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Title: Verifying influence diagrams using dimensional analysis
Author: Komanapalli, Golda Word
Awarding Body: London South Bank University
Current Institution: London South Bank University
Date of Award: 2012
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System Dynamics (SD) is an approach to modelling that has found wide application in systems modelling. Although originally rooted in the engineering discipline, SD models have been formulated for problems in diverse fields including management, health, education and the social sciences and has attracted interest from modellers with little mathematical or engineering training. Developing a valid model is of primary importance in the System Dynamics modelling process. To establish that a model produces the right behaviour for the right reasons, it is essential to ensure that the structure of the model represents the corresponding real world system. Amongst the verification procedures employed in the model building process, dimensional analysis is used to verify the syntactical correctness of the model’s equations. However, dimensional analysis is frequently not given the highest priority as a verification tool in the model building process especially among those less experienced in mathematical modelling or who lack confidence in the use of mathematics. Therefore, the potential lack of dimensional consistency within some Systems Dynamics model raises serious doubts about the validity of the model, the results generated and hence the policy decisions that follow. The aim of this research is to summarise the various problems related to validation and verification that can occur in the process of SD modelling and to suggest an alternative approach. Firstly, this research devises an algorithm, “TAID” (Tree Analysis of Influence Diagrams), which analyses influence diagrams and derives dimensionally correct equations. Secondly, a software tool “I, Model” is developed to demonstrate the utility of the algorithm. Finally the revised approach to SD modelling is evaluated to measure its impact on the learning and modelling experience of SD modellers. The outcomes of the small evaluation study indicate that the modellers preferred the TAID approach over the traditional SD modelling approach during the model implementation stage. The two principal benefits that this research can offer to the SD community are: firstly, a software tool based on this new approach that can ease the transition from a qualitative system model to a verified quantitative simulation model and thereby extend the benefits of quantitative SD modelling to a wider range of users; and, secondly, to improve the SD modelling experience of all users of SD methodology but especially for those modellers who have limited mathematical experience.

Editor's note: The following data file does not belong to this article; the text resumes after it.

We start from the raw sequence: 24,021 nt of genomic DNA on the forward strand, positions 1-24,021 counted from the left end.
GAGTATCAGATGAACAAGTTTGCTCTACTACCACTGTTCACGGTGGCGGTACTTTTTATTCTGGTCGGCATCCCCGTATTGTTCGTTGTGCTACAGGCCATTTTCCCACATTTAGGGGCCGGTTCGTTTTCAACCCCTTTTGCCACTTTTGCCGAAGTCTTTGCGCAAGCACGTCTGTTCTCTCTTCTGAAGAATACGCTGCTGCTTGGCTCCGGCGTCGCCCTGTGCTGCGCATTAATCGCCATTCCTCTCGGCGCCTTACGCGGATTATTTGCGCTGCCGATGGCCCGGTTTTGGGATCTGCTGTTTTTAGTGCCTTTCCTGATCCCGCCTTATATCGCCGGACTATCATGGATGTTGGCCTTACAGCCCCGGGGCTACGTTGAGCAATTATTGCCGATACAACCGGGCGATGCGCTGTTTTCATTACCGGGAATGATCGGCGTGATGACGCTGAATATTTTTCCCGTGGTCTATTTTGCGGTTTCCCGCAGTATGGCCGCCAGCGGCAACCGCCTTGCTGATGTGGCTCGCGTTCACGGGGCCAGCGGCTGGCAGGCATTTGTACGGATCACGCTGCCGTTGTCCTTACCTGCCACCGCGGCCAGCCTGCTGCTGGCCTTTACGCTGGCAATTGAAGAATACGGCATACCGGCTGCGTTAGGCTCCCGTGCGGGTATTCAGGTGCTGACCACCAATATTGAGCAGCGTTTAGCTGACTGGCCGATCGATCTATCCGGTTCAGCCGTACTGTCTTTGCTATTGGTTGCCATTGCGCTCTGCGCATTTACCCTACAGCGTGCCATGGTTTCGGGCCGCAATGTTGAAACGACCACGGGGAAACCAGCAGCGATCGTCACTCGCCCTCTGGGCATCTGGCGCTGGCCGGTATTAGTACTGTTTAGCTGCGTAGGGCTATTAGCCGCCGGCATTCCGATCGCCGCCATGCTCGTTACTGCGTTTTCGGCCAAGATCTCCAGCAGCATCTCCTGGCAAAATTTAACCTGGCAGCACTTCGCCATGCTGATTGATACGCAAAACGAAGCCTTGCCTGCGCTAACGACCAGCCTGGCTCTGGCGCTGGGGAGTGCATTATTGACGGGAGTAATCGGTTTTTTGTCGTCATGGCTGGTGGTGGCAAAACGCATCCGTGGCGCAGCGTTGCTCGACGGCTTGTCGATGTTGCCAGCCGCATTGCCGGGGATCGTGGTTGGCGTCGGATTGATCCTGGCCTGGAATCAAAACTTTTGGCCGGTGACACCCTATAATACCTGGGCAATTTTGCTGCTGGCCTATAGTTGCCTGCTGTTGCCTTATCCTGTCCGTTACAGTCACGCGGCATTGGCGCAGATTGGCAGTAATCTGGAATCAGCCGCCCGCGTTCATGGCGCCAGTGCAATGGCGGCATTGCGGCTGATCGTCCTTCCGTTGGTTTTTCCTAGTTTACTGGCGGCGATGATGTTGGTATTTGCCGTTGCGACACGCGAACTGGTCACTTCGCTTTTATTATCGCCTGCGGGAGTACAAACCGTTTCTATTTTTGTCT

Supervisor: Not available Sponsor: Not available
Qualification Name: Thesis (Ph.D.) Qualification Level: Doctoral
EThOS ID:  DOI: Not available